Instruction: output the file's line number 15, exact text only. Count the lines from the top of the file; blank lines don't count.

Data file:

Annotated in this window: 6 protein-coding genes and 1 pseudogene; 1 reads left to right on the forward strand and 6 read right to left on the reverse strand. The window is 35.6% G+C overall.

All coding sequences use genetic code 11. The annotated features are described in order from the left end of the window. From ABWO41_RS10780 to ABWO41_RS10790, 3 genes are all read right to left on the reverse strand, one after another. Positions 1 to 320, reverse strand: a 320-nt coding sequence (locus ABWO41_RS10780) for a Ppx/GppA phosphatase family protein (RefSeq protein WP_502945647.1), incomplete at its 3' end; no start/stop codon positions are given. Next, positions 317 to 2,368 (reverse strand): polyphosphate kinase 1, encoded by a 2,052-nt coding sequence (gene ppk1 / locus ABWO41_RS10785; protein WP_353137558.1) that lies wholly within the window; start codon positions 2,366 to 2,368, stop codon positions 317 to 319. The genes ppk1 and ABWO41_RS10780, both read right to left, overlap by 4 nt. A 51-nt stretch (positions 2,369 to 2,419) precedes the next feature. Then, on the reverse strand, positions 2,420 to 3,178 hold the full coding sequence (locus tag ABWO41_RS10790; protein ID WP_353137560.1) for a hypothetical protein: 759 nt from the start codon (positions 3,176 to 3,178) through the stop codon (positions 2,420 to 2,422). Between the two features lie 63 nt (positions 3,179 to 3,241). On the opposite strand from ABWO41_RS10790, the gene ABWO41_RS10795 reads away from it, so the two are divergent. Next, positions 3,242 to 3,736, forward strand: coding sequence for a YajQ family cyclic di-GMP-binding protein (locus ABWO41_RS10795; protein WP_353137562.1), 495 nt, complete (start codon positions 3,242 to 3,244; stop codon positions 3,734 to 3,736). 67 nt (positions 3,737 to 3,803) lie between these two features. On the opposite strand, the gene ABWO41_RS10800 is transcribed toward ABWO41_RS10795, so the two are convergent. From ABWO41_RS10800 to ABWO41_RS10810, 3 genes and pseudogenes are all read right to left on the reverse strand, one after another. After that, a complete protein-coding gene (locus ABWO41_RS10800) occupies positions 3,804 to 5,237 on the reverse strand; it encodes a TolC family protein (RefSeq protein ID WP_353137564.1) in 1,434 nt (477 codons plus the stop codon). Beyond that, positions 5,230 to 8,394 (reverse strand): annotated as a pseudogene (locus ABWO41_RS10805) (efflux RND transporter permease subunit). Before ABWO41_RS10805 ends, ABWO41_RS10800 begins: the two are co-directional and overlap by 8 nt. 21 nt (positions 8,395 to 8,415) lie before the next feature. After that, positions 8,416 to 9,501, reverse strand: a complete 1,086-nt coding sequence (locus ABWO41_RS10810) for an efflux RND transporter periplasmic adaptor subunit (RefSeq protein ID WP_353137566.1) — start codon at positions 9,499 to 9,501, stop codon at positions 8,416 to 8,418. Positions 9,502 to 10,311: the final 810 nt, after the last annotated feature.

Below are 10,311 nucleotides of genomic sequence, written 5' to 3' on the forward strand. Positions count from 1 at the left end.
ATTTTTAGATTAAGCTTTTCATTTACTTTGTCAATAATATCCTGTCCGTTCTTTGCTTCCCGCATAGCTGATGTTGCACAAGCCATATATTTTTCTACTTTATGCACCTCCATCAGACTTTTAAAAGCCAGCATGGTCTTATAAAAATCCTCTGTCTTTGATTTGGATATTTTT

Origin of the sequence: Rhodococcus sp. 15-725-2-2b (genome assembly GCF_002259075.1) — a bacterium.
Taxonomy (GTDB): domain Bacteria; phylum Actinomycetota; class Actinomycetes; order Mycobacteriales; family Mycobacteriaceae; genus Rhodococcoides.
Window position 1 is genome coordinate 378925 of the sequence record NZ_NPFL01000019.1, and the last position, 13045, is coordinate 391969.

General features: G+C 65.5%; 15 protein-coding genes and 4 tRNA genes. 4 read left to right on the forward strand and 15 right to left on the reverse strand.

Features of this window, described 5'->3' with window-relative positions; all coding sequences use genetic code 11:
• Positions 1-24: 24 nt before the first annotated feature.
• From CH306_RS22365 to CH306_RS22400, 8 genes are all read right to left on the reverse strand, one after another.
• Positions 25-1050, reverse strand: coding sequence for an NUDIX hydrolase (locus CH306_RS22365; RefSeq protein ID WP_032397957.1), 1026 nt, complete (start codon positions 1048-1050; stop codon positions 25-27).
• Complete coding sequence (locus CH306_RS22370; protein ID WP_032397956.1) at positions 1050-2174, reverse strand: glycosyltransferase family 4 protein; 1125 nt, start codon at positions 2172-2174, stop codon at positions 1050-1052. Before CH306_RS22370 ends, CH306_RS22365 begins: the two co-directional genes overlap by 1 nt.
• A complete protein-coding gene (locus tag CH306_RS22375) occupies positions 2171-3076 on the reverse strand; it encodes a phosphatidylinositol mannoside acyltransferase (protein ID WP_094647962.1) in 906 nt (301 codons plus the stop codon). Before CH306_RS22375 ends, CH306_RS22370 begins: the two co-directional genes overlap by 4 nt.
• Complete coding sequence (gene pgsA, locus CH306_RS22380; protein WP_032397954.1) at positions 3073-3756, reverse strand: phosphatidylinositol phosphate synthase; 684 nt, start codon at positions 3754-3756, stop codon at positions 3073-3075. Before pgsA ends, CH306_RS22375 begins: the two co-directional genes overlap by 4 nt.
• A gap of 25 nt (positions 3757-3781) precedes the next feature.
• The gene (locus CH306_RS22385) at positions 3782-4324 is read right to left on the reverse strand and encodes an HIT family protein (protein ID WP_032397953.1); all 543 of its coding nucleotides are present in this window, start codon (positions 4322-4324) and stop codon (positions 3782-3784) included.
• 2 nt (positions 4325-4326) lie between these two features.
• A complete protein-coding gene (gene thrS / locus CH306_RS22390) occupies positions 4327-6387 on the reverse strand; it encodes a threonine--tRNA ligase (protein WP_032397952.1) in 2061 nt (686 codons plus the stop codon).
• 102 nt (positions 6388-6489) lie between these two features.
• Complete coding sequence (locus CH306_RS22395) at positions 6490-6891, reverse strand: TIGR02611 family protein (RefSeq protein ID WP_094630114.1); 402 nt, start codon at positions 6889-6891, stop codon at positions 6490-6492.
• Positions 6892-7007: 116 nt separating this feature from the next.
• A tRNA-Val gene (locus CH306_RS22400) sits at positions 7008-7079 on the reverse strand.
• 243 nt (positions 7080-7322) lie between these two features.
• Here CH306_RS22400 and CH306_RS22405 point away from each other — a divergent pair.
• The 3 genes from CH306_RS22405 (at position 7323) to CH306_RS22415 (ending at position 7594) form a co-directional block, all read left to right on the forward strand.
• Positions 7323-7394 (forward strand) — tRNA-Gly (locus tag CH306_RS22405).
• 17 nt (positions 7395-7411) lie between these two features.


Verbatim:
• Complete coding sequence (gene pgsA, locus CH306_RS22380; protein WP_032397954.1) at positions 3073-3756, reverse strand: phosphatidylinositol phosphate synthase; 684 nt, start codon at positions 3754-3756, stop codon at positions 3073-3075. Before pgsA ends, CH306_RS22375 begins: the two co-directional genes overlap by 4 nt.